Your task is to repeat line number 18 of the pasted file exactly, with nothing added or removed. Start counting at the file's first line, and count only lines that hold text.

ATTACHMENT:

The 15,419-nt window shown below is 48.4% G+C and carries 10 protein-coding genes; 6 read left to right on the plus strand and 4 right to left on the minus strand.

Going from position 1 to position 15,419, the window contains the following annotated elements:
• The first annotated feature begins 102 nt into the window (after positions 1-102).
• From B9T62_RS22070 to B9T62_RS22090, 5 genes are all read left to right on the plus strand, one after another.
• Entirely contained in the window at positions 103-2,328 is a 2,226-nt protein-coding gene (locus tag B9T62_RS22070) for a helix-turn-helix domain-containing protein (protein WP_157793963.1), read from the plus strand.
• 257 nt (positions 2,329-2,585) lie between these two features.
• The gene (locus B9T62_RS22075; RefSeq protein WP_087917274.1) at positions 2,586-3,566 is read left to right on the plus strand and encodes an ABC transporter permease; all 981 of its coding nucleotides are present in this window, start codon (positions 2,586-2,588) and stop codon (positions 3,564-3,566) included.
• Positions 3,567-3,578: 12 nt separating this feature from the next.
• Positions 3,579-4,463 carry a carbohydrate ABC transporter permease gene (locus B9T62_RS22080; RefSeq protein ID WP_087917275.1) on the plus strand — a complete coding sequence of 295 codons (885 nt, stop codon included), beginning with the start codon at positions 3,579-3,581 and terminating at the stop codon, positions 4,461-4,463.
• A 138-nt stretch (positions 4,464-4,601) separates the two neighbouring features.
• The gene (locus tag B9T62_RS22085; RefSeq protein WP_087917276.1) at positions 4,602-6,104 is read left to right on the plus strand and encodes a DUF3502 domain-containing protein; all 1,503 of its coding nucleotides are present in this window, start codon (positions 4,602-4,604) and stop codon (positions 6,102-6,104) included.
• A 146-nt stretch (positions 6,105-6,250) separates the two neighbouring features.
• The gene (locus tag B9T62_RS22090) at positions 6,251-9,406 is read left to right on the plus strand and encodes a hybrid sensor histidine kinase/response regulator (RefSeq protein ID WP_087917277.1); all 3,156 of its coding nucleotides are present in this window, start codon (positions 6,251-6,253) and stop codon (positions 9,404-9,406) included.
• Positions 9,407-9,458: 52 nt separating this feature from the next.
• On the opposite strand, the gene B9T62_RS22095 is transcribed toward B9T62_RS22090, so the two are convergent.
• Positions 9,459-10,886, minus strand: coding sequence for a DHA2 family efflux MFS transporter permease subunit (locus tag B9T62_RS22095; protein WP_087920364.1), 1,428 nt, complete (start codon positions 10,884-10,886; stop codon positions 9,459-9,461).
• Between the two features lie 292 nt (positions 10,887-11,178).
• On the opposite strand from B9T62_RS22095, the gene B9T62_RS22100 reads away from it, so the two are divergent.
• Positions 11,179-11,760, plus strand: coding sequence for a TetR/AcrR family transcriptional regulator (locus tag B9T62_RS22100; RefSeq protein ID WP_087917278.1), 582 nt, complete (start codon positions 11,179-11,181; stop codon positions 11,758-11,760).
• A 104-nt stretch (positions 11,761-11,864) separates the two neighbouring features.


• On the opposite strand from B9T62_RS22095, the gene B9T62_RS22100 reads away from it, so the two are divergent.